The victory means Wales, who have beaten Scotland (24-6) and Italy (24-16) but lost to England (26-19), remain in contention for winning the Six Nations.

It was only the second defeat in Cardiff since 1983 for Ireland, who this season have beaten Italy (13-11) and Scotland (21-18), but went down 25-22 to France.

 

8 Responses to Is Kaplan losing the plot?

  • 1

    I’m not sure that he’s losing it, but he does seem to have become detached from his purpose in the sport and the best way of realising the goals associated with his role and purpose within the game.

    Too many people (including me) are questioning his methods, decisions and neutrality at present, and that can’t send out too many positives about his perceived standing in his profession.

  • 2

    @ Scrumdown:
    if you wander around on other Rugby websites you will see that the Aussie and All Black supporters dont rate our refs that high anymore. Too many mistakes , and they question our refs a lot lately.

  • 3

    I have not seen the incident but gathering together what has been said….I think it was not Kaplans fault.

    It is important to try and make decisions stay on field. He asked the linesman if it was okay…he said it was.
    He has to show confidence in his reffing team.

  • 5

    i agree with the last 2 posts , i watched the game and the line judge confirmed it was the right ball, the touch judge had no doubt in his answer

  • 6

    http://www.youtube.com/watch?v=4YyXTwe6eSw&feature=player_embedded#at=89

    I agree that Kaplan was not the guilty person in this one , hope they ban that assistant Referee though. That ball was not even nearly the right one.

    This assistant ref must never get near a International game again.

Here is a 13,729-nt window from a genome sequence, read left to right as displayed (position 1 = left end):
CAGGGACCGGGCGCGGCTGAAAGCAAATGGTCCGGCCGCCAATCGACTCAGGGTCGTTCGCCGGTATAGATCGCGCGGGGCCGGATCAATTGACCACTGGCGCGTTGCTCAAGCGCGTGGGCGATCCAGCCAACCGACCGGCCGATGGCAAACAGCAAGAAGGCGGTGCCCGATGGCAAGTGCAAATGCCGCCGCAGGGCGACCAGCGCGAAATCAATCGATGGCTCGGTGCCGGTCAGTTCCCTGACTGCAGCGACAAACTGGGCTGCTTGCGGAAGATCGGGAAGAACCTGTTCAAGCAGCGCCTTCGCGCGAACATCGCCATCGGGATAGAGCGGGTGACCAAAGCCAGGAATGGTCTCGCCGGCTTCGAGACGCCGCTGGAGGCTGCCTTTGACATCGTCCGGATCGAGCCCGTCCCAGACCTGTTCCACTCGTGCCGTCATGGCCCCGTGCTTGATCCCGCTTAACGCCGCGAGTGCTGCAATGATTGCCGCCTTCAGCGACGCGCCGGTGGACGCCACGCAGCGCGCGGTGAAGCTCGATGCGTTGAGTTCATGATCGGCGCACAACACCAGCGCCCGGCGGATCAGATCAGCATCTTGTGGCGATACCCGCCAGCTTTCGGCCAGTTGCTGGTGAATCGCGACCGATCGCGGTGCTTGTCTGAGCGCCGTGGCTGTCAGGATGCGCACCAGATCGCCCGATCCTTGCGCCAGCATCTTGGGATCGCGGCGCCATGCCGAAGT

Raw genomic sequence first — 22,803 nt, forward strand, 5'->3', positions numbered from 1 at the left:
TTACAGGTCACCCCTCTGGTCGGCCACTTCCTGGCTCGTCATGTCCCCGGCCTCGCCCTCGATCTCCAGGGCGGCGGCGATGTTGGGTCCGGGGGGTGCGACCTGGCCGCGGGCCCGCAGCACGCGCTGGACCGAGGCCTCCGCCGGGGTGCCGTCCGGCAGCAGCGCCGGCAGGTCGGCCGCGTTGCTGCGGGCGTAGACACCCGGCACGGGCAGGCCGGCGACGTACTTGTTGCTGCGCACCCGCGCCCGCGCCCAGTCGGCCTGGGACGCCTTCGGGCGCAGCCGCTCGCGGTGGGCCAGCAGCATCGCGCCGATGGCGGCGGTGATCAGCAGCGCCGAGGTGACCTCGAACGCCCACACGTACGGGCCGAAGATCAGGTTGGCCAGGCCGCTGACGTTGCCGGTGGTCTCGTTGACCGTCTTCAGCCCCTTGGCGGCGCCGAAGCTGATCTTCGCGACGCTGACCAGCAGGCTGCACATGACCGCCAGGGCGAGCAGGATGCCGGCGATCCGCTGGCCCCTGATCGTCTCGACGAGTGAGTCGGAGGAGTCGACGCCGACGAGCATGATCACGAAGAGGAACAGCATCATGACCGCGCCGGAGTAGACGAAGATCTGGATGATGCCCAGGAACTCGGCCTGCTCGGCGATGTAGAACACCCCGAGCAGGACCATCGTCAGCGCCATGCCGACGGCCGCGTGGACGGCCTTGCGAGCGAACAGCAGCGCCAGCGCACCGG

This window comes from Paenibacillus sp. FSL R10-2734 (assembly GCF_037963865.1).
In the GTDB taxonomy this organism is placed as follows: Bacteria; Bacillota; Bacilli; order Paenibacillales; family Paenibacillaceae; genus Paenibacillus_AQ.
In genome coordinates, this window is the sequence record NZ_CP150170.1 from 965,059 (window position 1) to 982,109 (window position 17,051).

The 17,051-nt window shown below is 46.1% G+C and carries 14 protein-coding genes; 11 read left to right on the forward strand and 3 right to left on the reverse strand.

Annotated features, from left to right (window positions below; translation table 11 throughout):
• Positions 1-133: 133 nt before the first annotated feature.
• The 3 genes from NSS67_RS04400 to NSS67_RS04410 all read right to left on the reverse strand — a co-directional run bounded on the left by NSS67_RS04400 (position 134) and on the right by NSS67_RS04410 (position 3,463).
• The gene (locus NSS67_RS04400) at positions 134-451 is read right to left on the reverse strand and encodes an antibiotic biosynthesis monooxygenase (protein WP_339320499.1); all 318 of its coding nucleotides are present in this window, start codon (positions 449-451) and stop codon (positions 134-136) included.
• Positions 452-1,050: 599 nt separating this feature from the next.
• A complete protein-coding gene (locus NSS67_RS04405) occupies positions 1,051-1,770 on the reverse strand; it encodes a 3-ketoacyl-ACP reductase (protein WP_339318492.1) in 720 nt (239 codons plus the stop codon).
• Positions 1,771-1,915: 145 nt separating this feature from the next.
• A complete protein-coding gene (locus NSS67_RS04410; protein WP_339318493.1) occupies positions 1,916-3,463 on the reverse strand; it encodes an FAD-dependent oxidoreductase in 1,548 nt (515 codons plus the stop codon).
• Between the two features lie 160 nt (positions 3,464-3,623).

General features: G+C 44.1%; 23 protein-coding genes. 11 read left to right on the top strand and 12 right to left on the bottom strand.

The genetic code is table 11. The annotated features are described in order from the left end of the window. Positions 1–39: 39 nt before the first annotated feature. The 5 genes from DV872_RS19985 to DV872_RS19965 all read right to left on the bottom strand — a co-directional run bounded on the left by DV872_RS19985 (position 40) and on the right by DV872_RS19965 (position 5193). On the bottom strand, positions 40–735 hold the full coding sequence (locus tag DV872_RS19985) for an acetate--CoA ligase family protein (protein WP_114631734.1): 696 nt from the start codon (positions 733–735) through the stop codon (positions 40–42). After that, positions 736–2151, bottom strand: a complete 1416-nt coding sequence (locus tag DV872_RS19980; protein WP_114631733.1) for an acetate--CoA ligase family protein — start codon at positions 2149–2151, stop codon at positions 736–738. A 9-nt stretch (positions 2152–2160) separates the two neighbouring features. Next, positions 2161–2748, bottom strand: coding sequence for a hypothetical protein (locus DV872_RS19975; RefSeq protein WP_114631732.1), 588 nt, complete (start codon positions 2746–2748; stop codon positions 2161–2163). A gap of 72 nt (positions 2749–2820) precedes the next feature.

• 7

    Just to state the reason why i picked this heading in this article , read the following statement. It is no use putting your head in the sand and pretend there is no legitimate questioning of the ref because YOU dont like to query refs. Take the facts on the chin and repair the damage.

    Meanwhile, SANZAR referees boss Lyndon Bray has confirmed Kaplan made an error in the controversial penalty he awarded the Rebels at the end of their Vodacom Super Rugby Week 2 game against the Brumbies which resulted in Danny Cipriani landing the kick to win the match.

    Brumbies prop Salesi Ma’afu gave a Rebels player little more than a shove after a scrum collapsed and Kaplan awarded the penalty.

    “I think Jonathan would be the first one to say, in hindsight, he would have preferred not to have given that penalty,” Bray said.

    “It was just one of those unfortunate decisions that he’ll learn from.”

    According to SANZAR’s match appointments for the coming weeks in Super Rugby, Kaplan has not been awarded a match until Week 8 when he will handle duties in the all-South African match between the Sharks and Lions in Durban on Saturday, April 9.

  • 8

    7@ superBul:
    Oh vlok. That’s the Lions chances down the river then.